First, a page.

Skip to main content

Never Far Away

Review

Never Far Away

When I pick up a new book, I typically like to take in the cover, check out the blurbs, and read the plot summary on the inside flap. For some reason, I chose not to do any of that with Michael Koryta’s latest novel, NEVER FAR AWAY, and it ended up being the right call. The story kicks off with an episode from the past that will not make total sense for a while until the present-day narrative starts filling in the puzzle pieces. This made the anticipation for the secrets that were to be revealed that much more satisfying as they worked their way into the plot.

NEVER FAR AWAY begins with a section titled “The End.” It is not the end of the story, but the end of the life that once belonged to Nina Jackson. She and two unnamed men spend time setting up her vehicle to make it look like she has been murdered and bled out in the driver’s seat. No body is left behind. Nina ceased to exist at that moment in Florida a decade ago. She moved far away to Maine, where she became Leah Trenton, a wilderness guide. This was all done so that a very bad man would not harm her husband or her two kids. However, Koryta and his readers understand that you cannot run away from your past forever; eventually it catches up with you.

"A less effective author may have written himself into a corner...and wrapped up the book with an unbelievable plot twist or ending. That is not the case with Michael Koryta, who is a superb plotter."

Leah’s husband, Doug, had instructed his children to dial a certain phone number in the event that anything bad ever happened to him. When he is killed in a one-car accident, Hailey and Nick call Aunt Leah, a woman they have never met. Leah hears about their father’s death and assures them that everything will be okay and she will come for them. She tells her boyfriend, Ed, that she needs to pick up her niece and nephew who have now been “orphaned” and bring them back home to Maine.

The children are reluctant to leave Kentucky but have no say in the matter. They are under the impression that Leah is their mother’s sister, still believing that their mother was killed 10 years earlier. The bad man who wanted Leah dead is the head of the Lowery Group, and I will leave that backstory for readers to discover themselves. Let’s just say that he might not be convinced of her demise and will send two of his most brutal hitmen, Pollard and Bleak, to confirm his suspicions.

Meanwhile, Leah reaches out to the only person she can think of who might be able to help her: Doc Lambkin, who had been involved in the ruse surrounding her faked death. He then calls upon Dax Blackwell, a young man who we never really know is good or bad, to protect her. Pollard and Bleak break out of prison and begin leaving a bloody path behind them as they travel from Kentucky to Maine in search of Leah and her children. They have no intentions of letting any of them survive their eventual meeting.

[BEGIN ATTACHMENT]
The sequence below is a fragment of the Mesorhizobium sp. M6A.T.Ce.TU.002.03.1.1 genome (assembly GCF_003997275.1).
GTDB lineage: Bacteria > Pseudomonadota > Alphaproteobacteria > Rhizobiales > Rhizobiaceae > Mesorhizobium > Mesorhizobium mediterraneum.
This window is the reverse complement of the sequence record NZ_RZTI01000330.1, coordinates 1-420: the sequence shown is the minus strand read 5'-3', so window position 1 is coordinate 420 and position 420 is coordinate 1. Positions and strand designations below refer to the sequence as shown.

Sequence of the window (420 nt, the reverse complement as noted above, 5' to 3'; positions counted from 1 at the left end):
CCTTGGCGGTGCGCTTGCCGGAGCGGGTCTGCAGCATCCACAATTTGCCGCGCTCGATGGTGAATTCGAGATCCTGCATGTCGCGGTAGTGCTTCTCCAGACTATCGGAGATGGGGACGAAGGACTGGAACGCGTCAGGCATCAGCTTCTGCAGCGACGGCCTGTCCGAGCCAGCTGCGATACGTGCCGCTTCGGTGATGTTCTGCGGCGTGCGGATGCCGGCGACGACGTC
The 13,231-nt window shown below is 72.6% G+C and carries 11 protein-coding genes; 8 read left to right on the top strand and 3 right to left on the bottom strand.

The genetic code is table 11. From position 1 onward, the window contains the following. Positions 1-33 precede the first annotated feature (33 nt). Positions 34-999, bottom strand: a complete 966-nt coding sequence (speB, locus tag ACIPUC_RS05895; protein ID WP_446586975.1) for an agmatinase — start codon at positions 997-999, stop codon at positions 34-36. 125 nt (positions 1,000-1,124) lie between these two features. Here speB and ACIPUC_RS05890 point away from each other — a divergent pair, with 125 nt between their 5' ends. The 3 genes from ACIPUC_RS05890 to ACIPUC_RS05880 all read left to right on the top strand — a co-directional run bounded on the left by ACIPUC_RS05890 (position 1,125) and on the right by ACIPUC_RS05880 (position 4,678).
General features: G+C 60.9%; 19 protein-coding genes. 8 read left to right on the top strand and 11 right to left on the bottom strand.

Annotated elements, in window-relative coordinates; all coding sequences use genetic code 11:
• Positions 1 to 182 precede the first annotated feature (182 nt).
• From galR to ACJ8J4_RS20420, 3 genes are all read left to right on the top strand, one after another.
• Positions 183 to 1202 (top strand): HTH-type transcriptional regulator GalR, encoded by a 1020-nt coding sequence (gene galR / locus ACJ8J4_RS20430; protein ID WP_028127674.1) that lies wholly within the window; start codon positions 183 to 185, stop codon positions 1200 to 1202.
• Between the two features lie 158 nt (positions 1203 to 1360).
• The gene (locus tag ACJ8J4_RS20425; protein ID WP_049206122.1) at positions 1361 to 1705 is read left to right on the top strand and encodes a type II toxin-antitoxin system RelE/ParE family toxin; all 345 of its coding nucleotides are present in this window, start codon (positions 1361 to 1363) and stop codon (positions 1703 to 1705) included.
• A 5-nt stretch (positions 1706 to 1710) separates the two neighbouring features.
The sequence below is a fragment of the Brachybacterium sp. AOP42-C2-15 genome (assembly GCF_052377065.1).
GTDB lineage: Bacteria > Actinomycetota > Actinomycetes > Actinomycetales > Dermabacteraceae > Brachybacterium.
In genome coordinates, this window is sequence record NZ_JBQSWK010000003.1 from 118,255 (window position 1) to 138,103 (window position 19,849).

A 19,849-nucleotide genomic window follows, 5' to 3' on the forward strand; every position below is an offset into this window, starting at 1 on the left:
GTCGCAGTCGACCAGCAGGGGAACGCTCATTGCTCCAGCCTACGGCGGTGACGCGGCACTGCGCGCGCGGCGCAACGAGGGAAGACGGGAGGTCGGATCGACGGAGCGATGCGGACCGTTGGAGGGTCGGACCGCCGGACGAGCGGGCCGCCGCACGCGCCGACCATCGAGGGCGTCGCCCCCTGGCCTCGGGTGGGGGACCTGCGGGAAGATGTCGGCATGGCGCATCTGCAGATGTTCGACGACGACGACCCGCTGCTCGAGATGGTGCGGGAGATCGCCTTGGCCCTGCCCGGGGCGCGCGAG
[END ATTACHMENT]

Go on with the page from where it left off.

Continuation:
Leah decides to pick a place to hunker down with Ed and the kids. Either they wait out the search by the bad men or prepare to take a final stand against them. This is to take place at a location 200 miles from her home in the middle of the Allagash Wilderness in a spot only reachable by seaplane. Of course, Hailey had shared this trip with her only friend at her new school, a local boy named Matt. When Matt breaks into Leah’s house after they have left --- on a mission for Hailey that involves searching through her mysterious aunt’s belongings for answers --- he is met there by Pollard and Bleak, who immediately take him hostage and use him as leverage in the inevitable showdown with Leah. Fearing for his life, Matt spills the beans, and he and the hitmen are soon on their way to the Allagash Mountains.

Dax Blackwell, by far my favorite character here, uses “incentive” to force another local tour guide to fly him to the same area so he can complete his assignment. Koryta saves the best dialogue for Dax, and his scenes with the seaplane pilot and later with Hailey and Nick are worth the price of admission. We now have tension surrounding the triangular meeting of Leah with her children, Pollard and Bleak, and Dax.

A less effective author may have written himself into a corner at this point and wrapped up the book with an unbelievable plot twist or ending. That is not the case with Michael Koryta, who is a superb plotter. NEVER FAR AWAY has a satisfying conclusion that allows Leah to live up to her promise that mothers are never far away.

Reviewed by Ray Palen on February 19, 2021

Never Far Away
by Michael Koryta

  • Publication Date: February 9, 2021
  • Genres: Fiction, Suspense, Thriller
  • Hardcover: 384 pages
  • Publisher: Little, Brown and Company
  • ISBN-10: 0316535931
  • ISBN-13: 9780316535939